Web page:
Watching the meteoric rise of India's stock markets so far this year, one can be forgiven for forgetting that just a year ago, the asset class was a poster child of the emerging market bashing.
Both benchmark indices, the Sensex and the Nifty, swooned last year on fears a tapering of asset purchases by the Federal Reserve will trigger an outflow of funds from the market, falling to year-lows in September.
But this week, India's stock markets came back from Independence Day celebrations roaring to new life-time highs, as local and foreign investors continued to pile in their money, on hopes the economy will stage a sustainable turnaround.
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The Sensex and Nifty have soared some 25 percent so far this year, and analysts are calling for more gains to come.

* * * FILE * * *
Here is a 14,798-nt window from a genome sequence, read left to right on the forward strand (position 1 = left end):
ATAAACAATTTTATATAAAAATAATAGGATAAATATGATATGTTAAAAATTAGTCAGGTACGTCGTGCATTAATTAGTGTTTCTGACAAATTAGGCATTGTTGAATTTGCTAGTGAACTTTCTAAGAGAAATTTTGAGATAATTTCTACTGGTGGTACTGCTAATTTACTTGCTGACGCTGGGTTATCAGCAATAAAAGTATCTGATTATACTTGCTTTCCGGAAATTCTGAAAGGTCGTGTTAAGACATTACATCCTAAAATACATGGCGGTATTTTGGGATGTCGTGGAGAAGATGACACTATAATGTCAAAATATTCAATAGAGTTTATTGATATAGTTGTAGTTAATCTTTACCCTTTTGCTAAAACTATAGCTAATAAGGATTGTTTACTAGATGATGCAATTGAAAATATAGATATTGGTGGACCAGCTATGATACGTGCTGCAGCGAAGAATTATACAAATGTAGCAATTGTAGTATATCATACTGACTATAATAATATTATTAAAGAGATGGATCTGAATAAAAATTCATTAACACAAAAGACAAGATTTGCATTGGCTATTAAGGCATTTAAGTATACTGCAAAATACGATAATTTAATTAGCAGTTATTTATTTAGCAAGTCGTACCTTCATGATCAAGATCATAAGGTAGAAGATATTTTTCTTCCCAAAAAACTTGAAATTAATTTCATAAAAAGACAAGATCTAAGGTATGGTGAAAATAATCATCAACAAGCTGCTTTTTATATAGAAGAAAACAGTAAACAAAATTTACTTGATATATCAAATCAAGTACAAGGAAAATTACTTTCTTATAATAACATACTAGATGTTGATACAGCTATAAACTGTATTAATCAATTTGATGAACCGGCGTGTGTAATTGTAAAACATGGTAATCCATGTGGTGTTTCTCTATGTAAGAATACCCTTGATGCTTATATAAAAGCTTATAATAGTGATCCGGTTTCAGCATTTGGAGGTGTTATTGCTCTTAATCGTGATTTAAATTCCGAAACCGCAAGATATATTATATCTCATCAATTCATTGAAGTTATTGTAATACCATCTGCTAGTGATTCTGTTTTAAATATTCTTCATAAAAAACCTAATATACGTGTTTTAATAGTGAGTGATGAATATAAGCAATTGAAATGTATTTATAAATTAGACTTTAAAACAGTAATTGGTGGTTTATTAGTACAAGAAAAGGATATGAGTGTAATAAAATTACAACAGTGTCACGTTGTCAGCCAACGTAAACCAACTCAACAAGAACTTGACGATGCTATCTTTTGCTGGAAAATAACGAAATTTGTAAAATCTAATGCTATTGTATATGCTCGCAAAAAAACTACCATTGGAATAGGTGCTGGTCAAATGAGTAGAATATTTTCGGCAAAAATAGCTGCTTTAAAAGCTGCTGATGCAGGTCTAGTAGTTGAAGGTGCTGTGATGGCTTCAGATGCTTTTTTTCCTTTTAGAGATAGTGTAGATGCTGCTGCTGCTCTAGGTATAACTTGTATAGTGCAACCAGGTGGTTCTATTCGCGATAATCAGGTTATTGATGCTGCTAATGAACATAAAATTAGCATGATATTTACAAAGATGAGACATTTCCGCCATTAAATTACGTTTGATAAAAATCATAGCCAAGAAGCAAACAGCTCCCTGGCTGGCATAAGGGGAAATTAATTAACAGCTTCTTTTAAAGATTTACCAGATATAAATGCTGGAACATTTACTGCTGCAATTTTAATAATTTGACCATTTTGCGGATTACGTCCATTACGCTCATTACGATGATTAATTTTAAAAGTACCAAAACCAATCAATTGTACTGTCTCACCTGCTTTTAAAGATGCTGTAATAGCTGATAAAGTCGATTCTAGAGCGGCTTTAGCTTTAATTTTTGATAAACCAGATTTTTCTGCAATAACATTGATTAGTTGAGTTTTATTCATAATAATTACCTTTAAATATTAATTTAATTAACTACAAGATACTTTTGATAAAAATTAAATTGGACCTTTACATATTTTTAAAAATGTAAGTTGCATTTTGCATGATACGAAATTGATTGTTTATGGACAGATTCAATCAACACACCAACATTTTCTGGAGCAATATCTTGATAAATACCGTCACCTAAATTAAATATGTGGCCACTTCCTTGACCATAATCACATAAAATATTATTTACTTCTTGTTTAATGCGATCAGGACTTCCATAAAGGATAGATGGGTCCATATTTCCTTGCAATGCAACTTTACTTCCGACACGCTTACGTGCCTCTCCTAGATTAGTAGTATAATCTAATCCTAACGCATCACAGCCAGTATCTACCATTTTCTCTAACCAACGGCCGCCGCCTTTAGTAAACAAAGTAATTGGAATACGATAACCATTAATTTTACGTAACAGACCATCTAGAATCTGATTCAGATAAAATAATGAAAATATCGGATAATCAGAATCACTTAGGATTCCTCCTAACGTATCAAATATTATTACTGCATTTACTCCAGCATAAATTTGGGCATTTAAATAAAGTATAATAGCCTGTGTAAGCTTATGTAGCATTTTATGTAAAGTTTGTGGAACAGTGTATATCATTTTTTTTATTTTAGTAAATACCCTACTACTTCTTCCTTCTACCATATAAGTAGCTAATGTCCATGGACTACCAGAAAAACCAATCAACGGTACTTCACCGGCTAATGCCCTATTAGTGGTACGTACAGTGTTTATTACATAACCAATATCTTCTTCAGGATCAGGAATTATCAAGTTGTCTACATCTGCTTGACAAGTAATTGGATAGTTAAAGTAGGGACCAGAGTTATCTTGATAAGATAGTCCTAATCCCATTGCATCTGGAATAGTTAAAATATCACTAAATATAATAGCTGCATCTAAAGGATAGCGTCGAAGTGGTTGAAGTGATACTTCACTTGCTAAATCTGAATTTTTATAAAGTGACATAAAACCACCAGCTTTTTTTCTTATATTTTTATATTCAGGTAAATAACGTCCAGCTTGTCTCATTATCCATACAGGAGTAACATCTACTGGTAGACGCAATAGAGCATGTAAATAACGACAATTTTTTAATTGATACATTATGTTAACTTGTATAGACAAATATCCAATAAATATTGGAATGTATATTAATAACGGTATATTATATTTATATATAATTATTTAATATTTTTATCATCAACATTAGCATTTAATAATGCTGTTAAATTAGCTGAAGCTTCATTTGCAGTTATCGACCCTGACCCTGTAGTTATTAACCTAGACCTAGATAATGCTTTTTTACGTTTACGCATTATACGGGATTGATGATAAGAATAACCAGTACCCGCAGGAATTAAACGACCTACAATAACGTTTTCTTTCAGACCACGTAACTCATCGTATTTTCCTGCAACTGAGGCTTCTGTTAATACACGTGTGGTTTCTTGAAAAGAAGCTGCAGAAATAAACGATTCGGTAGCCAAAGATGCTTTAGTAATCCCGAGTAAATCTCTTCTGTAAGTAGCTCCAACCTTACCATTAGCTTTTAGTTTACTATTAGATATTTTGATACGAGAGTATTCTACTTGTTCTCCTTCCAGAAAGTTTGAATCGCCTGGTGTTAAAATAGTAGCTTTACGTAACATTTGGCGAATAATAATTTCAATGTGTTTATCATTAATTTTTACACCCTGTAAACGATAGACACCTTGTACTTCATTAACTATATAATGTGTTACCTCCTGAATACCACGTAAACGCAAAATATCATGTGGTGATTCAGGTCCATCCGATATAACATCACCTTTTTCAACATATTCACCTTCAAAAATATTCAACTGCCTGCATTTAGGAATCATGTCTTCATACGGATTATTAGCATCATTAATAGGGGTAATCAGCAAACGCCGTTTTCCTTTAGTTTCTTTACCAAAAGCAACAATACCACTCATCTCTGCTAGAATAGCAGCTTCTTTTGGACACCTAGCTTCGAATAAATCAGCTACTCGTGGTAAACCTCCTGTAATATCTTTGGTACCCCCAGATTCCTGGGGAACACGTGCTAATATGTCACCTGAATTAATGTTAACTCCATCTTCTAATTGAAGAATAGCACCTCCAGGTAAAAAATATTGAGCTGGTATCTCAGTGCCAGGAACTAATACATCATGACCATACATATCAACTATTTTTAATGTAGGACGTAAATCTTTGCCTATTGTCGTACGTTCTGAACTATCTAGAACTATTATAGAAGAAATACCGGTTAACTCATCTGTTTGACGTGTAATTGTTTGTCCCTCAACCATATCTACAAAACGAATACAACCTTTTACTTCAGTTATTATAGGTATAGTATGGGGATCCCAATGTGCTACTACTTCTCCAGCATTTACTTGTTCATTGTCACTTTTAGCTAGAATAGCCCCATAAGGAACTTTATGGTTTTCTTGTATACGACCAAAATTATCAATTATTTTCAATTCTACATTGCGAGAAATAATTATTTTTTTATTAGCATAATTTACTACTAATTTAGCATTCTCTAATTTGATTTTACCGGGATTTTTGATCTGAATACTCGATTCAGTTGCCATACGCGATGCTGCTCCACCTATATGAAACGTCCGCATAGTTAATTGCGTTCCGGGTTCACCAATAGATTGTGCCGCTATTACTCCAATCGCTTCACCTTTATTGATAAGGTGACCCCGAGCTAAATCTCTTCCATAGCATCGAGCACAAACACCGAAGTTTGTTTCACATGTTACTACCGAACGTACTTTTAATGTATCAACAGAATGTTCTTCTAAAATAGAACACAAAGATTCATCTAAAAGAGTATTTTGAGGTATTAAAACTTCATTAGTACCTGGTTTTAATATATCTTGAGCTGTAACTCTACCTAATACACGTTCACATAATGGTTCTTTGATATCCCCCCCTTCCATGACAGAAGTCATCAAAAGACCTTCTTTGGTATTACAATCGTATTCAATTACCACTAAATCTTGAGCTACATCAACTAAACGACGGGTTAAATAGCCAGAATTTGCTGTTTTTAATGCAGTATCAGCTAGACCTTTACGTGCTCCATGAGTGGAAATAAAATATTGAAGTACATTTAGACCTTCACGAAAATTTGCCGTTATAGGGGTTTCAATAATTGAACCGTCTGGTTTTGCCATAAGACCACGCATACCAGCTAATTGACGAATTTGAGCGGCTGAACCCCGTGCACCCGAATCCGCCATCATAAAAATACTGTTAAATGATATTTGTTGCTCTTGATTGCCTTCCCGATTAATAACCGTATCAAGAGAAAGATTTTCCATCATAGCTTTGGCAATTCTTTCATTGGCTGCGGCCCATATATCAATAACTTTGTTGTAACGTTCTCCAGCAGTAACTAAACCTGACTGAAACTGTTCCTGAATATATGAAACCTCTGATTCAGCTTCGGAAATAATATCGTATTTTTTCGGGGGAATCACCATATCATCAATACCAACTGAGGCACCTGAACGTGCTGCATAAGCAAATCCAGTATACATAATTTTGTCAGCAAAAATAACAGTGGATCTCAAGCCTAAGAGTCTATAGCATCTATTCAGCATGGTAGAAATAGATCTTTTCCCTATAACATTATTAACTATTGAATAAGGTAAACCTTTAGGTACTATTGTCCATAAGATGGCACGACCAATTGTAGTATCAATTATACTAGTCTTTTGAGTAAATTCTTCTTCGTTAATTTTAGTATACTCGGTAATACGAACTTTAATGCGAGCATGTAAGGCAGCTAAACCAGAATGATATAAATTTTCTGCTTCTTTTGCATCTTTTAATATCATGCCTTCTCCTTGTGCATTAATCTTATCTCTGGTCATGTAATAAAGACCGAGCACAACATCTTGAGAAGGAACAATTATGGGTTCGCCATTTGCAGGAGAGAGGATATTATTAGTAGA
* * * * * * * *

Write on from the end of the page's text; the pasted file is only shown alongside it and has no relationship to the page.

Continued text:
Saurabh Mukherjea, CEO of institutional equities at Ambit Capital, expects stocks to run up another 15-20 percent by the end of India's fiscal year in March next year.
"That has been our call since May this year, and we standing by that view. India's economy is turning, it's coming out of a downturn, fiscal and monetary policies are on the right path, and that's generating confidence in the markets," he said.
Sahil Kapoor, chief technical analyst at Edelweiss expects the Nifty to make a dash towards 8,000 points in the near term; it closed Tuesday at a record high of 7897.50.
"Once that takes hold I see the Nifty rising towards 8,400 points by the end of this year. Generally whenever the index rises by more than 20 per cent in a calendar year we see the index rising for about 8 to 9 months on an average," Kapoor said.
India stocks started the year well, but the buying momentum really picked up in May when business-friendly Prime Minister Narendra Modi won the national elections by a landslide, on hopes the new government can stem a growth slowdown that's plagued the economy in recent years.